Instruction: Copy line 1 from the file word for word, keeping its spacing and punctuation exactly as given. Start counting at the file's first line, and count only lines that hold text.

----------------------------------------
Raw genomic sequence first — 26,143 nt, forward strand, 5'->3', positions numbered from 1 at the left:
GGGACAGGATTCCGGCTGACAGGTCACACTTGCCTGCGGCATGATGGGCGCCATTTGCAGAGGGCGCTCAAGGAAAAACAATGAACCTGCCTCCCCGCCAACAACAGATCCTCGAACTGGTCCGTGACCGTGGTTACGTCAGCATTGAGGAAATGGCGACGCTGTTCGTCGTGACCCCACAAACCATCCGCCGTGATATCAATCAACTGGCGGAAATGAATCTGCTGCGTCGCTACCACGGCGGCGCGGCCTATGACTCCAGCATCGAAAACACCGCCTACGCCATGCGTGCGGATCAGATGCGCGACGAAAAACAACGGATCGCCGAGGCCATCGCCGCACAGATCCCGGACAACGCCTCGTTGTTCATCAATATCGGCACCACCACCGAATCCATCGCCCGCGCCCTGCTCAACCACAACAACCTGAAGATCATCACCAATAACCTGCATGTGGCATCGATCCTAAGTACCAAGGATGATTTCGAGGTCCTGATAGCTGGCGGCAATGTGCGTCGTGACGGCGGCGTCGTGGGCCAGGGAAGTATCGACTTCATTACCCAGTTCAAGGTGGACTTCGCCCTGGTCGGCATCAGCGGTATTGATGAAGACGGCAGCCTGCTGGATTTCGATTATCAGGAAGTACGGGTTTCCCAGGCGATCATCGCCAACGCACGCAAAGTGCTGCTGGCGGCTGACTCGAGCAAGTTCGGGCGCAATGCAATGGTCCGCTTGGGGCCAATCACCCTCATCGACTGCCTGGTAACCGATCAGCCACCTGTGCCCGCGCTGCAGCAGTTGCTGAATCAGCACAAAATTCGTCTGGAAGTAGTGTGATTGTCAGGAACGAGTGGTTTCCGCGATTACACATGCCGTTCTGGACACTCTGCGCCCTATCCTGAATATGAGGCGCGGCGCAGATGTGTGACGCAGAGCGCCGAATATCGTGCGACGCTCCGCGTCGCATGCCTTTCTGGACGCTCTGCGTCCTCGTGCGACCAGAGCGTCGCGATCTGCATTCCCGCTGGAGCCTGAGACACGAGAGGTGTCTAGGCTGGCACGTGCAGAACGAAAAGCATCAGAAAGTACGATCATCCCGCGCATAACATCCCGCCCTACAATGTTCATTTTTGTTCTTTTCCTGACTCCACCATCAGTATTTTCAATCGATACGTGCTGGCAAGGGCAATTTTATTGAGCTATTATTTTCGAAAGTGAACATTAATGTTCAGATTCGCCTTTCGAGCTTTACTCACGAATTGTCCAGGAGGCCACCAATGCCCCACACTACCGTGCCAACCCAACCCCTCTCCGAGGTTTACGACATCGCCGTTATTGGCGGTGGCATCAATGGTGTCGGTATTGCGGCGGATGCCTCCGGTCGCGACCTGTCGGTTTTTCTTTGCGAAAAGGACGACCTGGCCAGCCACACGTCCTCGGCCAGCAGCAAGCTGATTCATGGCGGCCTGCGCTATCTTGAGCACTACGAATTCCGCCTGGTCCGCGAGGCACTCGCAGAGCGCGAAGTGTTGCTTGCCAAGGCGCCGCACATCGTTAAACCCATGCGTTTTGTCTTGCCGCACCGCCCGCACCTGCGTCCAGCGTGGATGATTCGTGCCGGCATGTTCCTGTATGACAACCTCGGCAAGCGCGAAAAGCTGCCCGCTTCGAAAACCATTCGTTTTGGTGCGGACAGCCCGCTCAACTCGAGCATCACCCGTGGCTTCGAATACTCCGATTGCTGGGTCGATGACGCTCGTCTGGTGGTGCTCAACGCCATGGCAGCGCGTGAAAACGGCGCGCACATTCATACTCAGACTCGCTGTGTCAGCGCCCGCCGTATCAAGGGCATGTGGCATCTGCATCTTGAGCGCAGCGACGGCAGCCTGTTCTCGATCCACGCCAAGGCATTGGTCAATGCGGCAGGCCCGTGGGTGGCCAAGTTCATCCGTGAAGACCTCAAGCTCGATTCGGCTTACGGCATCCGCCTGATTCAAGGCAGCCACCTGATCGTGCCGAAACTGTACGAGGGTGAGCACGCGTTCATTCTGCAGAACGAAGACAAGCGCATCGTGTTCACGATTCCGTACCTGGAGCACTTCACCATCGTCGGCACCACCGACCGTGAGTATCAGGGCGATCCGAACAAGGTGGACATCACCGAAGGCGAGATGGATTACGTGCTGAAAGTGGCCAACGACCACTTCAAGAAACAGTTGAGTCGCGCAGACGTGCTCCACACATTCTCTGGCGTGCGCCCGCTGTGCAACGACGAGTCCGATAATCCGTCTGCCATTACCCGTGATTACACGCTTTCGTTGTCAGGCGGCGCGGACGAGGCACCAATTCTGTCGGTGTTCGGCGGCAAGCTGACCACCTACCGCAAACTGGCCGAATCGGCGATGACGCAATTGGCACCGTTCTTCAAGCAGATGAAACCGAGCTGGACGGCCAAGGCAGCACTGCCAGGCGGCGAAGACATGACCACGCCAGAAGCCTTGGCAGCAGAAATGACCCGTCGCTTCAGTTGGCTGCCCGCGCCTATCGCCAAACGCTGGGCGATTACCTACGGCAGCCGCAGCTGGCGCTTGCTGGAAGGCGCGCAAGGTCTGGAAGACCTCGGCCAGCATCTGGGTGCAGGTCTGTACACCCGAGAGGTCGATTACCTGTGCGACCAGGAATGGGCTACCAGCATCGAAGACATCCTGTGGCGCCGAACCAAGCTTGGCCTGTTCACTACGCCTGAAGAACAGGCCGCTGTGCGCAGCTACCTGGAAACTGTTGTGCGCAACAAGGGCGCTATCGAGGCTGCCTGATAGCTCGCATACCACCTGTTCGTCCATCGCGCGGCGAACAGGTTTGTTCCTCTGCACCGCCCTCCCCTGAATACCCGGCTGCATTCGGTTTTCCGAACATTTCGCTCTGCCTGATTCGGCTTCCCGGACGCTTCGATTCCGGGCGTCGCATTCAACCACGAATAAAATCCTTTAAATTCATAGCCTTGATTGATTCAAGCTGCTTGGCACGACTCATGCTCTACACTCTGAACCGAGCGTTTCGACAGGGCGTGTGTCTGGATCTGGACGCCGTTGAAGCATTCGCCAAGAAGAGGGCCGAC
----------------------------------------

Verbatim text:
Raw genomic sequence first — 26,143 nt, forward strand, 5'->3', positions numbered from 1 at the left: